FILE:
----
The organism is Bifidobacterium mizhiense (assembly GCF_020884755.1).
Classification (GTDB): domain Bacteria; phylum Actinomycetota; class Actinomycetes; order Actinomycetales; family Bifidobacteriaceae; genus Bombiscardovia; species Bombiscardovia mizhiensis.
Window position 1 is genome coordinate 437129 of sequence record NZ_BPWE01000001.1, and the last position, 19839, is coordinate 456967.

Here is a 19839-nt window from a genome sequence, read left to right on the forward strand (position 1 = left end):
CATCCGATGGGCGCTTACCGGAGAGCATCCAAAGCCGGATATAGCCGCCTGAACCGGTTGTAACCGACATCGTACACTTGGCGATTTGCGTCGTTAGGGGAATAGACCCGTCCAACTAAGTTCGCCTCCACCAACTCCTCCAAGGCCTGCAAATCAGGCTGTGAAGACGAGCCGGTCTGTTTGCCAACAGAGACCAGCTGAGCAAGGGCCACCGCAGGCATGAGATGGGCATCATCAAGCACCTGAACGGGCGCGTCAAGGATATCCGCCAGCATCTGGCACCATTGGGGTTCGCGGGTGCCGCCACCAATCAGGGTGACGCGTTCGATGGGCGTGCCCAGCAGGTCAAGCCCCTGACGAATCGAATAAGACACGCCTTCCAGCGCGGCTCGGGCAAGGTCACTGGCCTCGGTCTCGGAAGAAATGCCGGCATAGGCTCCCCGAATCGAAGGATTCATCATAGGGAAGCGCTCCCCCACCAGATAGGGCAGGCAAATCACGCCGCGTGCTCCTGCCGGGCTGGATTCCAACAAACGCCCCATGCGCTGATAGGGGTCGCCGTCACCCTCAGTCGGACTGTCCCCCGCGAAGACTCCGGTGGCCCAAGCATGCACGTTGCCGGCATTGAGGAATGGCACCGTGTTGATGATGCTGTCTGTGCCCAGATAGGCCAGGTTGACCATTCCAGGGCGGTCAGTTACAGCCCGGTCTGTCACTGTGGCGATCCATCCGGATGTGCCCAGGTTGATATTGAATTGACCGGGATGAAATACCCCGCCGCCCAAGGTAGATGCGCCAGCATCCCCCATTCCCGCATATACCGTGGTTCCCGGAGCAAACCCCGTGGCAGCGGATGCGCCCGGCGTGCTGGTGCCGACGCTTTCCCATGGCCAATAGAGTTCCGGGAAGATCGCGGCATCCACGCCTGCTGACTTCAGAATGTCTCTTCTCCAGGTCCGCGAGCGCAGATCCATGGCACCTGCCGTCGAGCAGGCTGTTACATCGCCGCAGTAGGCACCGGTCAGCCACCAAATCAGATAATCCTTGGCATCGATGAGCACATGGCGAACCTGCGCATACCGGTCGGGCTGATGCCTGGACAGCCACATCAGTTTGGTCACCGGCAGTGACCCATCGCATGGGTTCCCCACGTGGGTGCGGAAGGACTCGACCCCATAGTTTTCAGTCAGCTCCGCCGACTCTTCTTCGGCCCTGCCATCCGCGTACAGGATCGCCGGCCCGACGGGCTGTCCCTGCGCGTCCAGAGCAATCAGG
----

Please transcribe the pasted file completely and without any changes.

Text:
The organism is Bifidobacterium mizhiense (assembly GCF_020884755.1).
Classification (GTDB): domain Bacteria; phylum Actinomycetota; class Actinomycetes; order Actinomycetales; family Bifidobacteriaceae; genus Bombiscardovia; species Bombiscardovia mizhiensis.
Window position 1 is genome coordinate 437129 of sequence record NZ_BPWE01000001.1, and the last position, 19839, is coordinate 456967.

Here is a 19839-nt window from a genome sequence, read left to right on the forward strand (position 1 = left end):
CATCCGATGGGCGCTTACCGGAGAGCATCCAAAGCCGGATATAGCCGCCTGAACCGGTTGTAACCGACATCGTACACTTGGCGATTTGCGTCGTTAGGGGAATAGACCCGTCCAACTAAGTTCGCCTCCACCAACTCCTCCAAGGCCTGCAAATCAGGCTGTGAAGACGAGCCGGTCTGTTTGCCAACAGAGACCAGCTGAGCAAGGGCCACCGCAGGCATGAGATGGGCATCATCAAGCACCTGAACGGGCGCGTCAAGGATATCCGCCAGCATCTGGCACCATTGGGGTTCGCGGGTGCCGCCACCAATCAGGGTGACGCGTTCGATGGGCGTGCCCAGCAGGTCAAGCCCCTGACGAATCGAATAAGACACGCCTTCCAGCGCGGCTCGGGCAAGGTCACTGGCCTCGGTCTCGGAAGAAATGCCGGCATAGGCTCCCCGAATCGAAGGATTCATCATAGGGAAGCGCTCCCCCACCAGATAGGGCAGGCAAATCACGCCGCGTGCTCCTGCCGGGCTGGATTCCAACAAACGCCCCATGCGCTGATAGGGGTCGCCGTCACCCTCAGTCGGACTGTCCCCCGCGAAGACTCCGGTGGCCCAAGCATGCACGTTGCCGGCATTGAGGAATGGCACCGTGTTGATGATGCTGTCTGTGCCCAGATAGGCCAGGTTGACCATTCCAGGGCGGTCAGTTACAGCCCGGTCTGTCACTGTGGCGATCCATCCGGATGTGCCCAGGTTGATATTGAATTGACCGGGATGAAATACCCCGCCGCCCAAGGTAGATGCGCCAGCATCCCCCATTCCCGCATATACCGTGGTTCCCGGAGCAAACCCCGTGGCAGCGGATGCGCCCGGCGTGCTGGTGCCGACGCTTTCCCATGGCCAATAGAGTTCCGGGAAGATCGCGGCATCCACGCCTGCTGACTTCAGAATGTCTCTTCTCCAGGTCCGCGAGCGCAGATCCATGGCACCTGCCGTCGAGCAGGCTGTTACATCGCCGCAGTAGGCACCGGTCAGCCACCAAATCAGATAATCCTTGGCATCGATGAGCACATGGCGAACCTGCGCATACCGGTCGGGCTGATGCCTGGACAGCCACATCAGTTTGGTCACCGGCAGTGACCCATCGCATGGGTTCCCCACGTGGGTGCGGAAGGACTCGACCCCATAGTTTTCAGTCAGCTCCGCCGACTCTTCTTCGGCCCTGCCATCCGCGTACAGGATCGCCGGCCCGACGGGCTGTCCCTGCGCGTCCAGAGCAATCAGG